The month of August is always an important month in Singapore politics. There is the National Day celebration on 9 August, as well as the Prime Minister’s National Day Message and National Day Rally. This year (2023), there is also much interest in the upcoming Singapore Presidential Elections, which must be held by September 2023. With all this mind, it is appropriate to study a passage from Romans 13:1-7 to remind ourselves that “the powers that be are ordained of God”.
In Romans 13:1-2, the apostle Paul instructs the churches in Rome to “Let every soul be subject unto the higher powers. For there is no power but of God: the powers that be are ordained of God. Whosoever therefore resisteth the power, resisteth the ordinance of God: and they that resist shall receive to themselves damnation.”
Paul was writing to Christians living in the capital of the Roman empire, one of the most oppressive governments that ever existed. This was a government that practiced slavery, expansion by war, and persecuted Christians even to the death. And yet, Paul, speaking by inspiration of the Holy Spirit, commanded them to be subject to these higher powers (i.e. governing authorities). He reasons that this is necessary because these governing authorities have been ordained (i.e. assigned, appointed) by God.
If one were to resist and rebel against the Roman government, one would effectively be resisting God. This is because although God did not directly put the Roman Empire in power, but God providentially permitted their rule. Indeed, “the Most High ruleth in the kingdom of men, and giveth it to whomsoever He will” (cf. Daniel 4:17, 25, 32).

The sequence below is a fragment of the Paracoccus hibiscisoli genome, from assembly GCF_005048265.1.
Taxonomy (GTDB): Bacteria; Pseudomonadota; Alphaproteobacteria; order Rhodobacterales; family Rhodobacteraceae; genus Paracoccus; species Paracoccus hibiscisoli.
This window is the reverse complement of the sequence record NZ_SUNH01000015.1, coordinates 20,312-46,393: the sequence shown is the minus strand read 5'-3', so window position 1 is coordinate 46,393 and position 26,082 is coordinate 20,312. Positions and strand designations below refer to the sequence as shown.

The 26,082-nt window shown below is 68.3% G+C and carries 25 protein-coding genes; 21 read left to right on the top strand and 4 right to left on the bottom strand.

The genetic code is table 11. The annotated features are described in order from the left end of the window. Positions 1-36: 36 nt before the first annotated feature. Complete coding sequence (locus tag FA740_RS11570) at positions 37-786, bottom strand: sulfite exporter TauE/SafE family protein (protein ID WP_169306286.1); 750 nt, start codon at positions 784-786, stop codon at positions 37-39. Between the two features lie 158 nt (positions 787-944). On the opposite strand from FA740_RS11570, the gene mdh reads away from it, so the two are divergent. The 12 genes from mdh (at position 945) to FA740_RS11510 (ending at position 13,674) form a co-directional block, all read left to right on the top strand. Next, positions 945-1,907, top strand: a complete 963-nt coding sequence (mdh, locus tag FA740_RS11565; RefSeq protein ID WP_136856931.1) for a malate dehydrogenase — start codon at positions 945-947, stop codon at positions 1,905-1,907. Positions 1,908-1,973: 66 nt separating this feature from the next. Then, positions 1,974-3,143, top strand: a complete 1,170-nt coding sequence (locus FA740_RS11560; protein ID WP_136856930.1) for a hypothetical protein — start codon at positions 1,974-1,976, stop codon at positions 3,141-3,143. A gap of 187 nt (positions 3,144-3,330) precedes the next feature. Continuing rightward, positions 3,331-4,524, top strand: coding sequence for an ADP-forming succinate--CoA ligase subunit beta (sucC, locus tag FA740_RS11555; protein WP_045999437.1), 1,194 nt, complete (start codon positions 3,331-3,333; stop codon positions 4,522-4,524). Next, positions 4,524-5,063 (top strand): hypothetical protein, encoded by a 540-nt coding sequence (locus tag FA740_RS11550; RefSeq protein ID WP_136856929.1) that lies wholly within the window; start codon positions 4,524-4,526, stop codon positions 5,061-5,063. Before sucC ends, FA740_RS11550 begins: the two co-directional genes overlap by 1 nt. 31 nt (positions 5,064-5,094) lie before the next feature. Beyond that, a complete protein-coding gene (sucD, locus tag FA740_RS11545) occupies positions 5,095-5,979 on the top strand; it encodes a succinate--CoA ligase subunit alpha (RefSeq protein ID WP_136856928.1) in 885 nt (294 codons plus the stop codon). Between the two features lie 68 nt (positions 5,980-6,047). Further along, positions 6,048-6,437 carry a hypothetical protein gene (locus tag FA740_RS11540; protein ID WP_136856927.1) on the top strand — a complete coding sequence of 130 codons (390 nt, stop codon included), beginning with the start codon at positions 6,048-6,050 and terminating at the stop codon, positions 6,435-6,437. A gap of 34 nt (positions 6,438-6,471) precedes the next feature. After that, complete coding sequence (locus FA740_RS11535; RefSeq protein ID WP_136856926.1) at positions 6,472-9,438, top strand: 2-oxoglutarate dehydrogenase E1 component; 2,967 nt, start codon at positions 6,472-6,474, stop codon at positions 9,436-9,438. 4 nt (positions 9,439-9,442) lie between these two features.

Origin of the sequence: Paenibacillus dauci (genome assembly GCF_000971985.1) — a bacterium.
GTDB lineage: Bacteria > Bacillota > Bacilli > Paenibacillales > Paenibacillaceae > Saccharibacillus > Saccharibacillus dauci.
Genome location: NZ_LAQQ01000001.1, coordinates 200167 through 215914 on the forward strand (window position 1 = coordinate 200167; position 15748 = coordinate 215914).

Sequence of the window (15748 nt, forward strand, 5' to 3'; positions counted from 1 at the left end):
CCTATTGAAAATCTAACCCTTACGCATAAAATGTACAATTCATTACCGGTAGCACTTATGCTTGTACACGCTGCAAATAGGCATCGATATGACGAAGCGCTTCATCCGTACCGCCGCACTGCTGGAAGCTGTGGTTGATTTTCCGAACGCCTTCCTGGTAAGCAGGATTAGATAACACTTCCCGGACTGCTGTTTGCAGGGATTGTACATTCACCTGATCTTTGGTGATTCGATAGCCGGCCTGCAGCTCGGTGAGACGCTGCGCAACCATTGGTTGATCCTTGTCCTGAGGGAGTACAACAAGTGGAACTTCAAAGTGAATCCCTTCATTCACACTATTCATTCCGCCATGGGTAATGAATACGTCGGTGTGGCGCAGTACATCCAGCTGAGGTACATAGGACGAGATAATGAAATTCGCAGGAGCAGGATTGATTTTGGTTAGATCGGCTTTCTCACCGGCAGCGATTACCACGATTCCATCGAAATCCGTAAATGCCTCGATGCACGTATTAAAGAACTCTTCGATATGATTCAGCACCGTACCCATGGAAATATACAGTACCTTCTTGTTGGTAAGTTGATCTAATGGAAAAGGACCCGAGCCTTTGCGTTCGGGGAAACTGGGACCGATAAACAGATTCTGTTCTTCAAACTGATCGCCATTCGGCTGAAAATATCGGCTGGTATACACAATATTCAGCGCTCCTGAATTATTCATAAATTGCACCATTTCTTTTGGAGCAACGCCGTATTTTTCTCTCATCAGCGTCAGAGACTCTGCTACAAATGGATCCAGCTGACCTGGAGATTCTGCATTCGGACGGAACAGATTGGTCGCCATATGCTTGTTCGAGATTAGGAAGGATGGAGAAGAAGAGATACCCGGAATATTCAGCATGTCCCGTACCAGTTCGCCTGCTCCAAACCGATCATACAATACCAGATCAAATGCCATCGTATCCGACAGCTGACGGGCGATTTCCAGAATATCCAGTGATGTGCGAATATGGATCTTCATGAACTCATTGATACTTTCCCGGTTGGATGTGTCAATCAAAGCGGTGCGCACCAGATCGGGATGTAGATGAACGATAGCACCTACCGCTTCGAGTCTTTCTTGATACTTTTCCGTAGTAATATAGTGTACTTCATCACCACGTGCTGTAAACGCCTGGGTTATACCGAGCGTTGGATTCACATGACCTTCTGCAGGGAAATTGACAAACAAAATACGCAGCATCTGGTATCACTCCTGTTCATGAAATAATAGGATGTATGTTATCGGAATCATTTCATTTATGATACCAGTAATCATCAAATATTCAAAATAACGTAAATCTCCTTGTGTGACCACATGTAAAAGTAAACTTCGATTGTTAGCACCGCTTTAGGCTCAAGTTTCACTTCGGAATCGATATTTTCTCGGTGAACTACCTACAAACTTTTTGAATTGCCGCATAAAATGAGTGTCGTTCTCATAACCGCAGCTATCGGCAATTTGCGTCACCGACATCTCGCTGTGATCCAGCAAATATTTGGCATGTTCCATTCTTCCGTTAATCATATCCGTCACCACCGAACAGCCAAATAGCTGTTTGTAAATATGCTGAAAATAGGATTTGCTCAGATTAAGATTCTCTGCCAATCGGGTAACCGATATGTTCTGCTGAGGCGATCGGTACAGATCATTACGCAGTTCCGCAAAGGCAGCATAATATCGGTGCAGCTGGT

What can we learn from this today? We ought to respect the command to submit ourselves to the governing authorities, whether it be prime ministers, presidents, judges, etc., regardless of our opinion on their behaviour. God has providentially permitted them to rule, and if we resist and disrespect these governing authorities, we are resisting and disrespecting God. Let us leave God to be the judge of the governing authorities’ behaviour – after all, “shall not the Judge of all the earth do right?” (Genesis 18:25)
Why did Paul command the Christians in Rome to submit to the oppressive and corrupt Roman government? In Romans 13:3-4, Paul gives the cause for doing so. “For rulers are not a terror to good works, but to the evil. Wilt thou then not be afraid of the power? do that which is good, and thou shalt have praise of the same: For he is the minister of God to thee for good. But if thou do that which is evil, be afraid; for he beareth not the sword in vain: for he is the minister of God, a revenger to execute wrath upon him that doeth evil.”
Paul reminded the churches in Rome that they ought to submit to the governing authorities, because they punished evildoers and provided services to those who did good. For example, the Roman government would have punished criminal behaviour, just like any government today. The threat of punishment by the state would deter many from committing crimes, which would actually result in a more peaceful society. The Roman government also provided state services, such as building their world-famous water aqueducts and roads to serve the needs of the people, many of which are still in existence today. By punishing evil and protecting and providing for those who did good, the government was fulfilling God’s purposes.